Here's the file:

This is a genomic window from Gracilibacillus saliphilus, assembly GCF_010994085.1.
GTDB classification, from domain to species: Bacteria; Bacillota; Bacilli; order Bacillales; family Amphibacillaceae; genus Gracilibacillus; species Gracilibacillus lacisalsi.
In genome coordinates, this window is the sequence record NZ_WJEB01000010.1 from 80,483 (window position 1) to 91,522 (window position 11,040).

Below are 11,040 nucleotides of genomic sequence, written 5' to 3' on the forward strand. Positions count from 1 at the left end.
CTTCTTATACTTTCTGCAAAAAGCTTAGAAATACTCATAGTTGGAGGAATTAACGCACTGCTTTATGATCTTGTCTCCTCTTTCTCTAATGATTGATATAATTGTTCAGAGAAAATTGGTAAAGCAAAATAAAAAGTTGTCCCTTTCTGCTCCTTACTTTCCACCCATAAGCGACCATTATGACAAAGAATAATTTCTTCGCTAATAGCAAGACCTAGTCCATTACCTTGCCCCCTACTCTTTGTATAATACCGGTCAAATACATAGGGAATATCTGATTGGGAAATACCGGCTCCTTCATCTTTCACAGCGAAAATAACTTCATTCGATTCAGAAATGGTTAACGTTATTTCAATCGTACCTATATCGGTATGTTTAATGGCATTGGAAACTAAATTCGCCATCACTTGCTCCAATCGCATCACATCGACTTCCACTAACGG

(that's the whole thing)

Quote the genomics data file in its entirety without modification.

This is a genomic window from Gracilibacillus saliphilus, assembly GCF_010994085.1.
GTDB classification, from domain to species: Bacteria; Bacillota; Bacilli; order Bacillales; family Amphibacillaceae; genus Gracilibacillus; species Gracilibacillus lacisalsi.
In genome coordinates, this window is the sequence record NZ_WJEB01000010.1 from 80,483 (window position 1) to 91,522 (window position 11,040).

Below are 11,040 nucleotides of genomic sequence, written 5' to 3' on the forward strand. Positions count from 1 at the left end.
CTTCTTATACTTTCTGCAAAAAGCTTAGAAATACTCATAGTTGGAGGAATTAACGCACTGCTTTATGATCTTGTCTCCTCTTTCTCTAATGATTGATATAATTGTTCAGAGAAAATTGGTAAAGCAAAATAAAAAGTTGTCCCTTTCTGCTCCTTACTTTCCACCCATAAGCGACCATTATGACAAAGAATAATTTCTTCGCTAATAGCAAGACCTAGTCCATTACCTTGCCCCCTACTCTTTGTATAATACCGGTCAAATACATAGGGAATATCTGATTGGGAAATACCGGCTCCTTCATCTTTCACAGCGAAAATAACTTCATTCGATTCAGAAATGGTTAACGTTATTTCAATCGTACCTATATCGGTATGTTTAATGGCATTGGAAACTAAATTCGCCATCACTTGCTCCAATCGCATCACATCGACTTCCACTAACGG